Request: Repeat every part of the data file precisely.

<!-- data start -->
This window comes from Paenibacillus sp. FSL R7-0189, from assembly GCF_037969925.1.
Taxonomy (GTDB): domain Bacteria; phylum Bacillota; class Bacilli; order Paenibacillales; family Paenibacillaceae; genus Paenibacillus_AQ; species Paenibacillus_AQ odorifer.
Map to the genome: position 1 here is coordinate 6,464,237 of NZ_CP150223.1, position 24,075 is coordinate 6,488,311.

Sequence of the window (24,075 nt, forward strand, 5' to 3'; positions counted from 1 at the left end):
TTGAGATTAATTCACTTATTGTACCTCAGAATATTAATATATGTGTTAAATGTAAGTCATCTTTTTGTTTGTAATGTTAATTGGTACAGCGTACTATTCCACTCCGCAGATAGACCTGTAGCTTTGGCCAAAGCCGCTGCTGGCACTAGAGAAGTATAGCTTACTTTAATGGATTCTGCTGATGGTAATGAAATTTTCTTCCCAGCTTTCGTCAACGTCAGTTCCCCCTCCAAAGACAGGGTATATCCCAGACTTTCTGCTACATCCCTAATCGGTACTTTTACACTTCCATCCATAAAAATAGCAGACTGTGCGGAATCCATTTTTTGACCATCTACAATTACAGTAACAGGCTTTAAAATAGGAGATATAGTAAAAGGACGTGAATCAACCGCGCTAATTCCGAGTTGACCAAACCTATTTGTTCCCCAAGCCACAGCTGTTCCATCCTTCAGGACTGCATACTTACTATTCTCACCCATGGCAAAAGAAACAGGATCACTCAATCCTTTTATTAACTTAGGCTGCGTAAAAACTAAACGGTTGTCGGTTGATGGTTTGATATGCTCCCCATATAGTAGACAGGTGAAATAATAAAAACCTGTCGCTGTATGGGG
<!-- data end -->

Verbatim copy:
This window comes from Paenibacillus sp. FSL R7-0189, from assembly GCF_037969925.1.
Taxonomy (GTDB): domain Bacteria; phylum Bacillota; class Bacilli; order Paenibacillales; family Paenibacillaceae; genus Paenibacillus_AQ; species Paenibacillus_AQ odorifer.
Map to the genome: position 1 here is coordinate 6,464,237 of NZ_CP150223.1, position 24,075 is coordinate 6,488,311.

Sequence of the window (24,075 nt, forward strand, 5' to 3'; positions counted from 1 at the left end):
TTGAGATTAATTCACTTATTGTACCTCAGAATATTAATATATGTGTTAAATGTAAGTCATCTTTTTGTTTGTAATGTTAATTGGTACAGCGTACTATTCCACTCCGCAGATAGACCTGTAGCTTTGGCCAAAGCCGCTGCTGGCACTAGAGAAGTATAGCTTACTTTAATGGATTCTGCTGATGGTAATGAAATTTTCTTCCCAGCTTTCGTCAACGTCAGTTCCCCCTCCAAAGACAGGGTATATCCCAGACTTTCTGCTACATCCCTAATCGGTACTTTTACACTTCCATCCATAAAAATAGCAGACTGTGCGGAATCCATTTTTTGACCATCTACAATTACAGTAACAGGCTTTAAAATAGGAGATATAGTAAAAGGACGTGAATCAACCGCGCTAATTCCGAGTTGACCAAACCTATTTGTTCCCCAAGCCACAGCTGTTCCATCCTTCAGGACTGCATACTTACTATTCTCACCCATGGCAAAAGAAACAGGATCACTCAATCCTTTTATTAACTTAGGCTGCGTAAAAACTAAACGGTTGTCGGTTGATGGTTTGATATGCTCCCCATATAGTAGACAGGTGAAATAATAAAAACCTGTCGCTGTATGGGG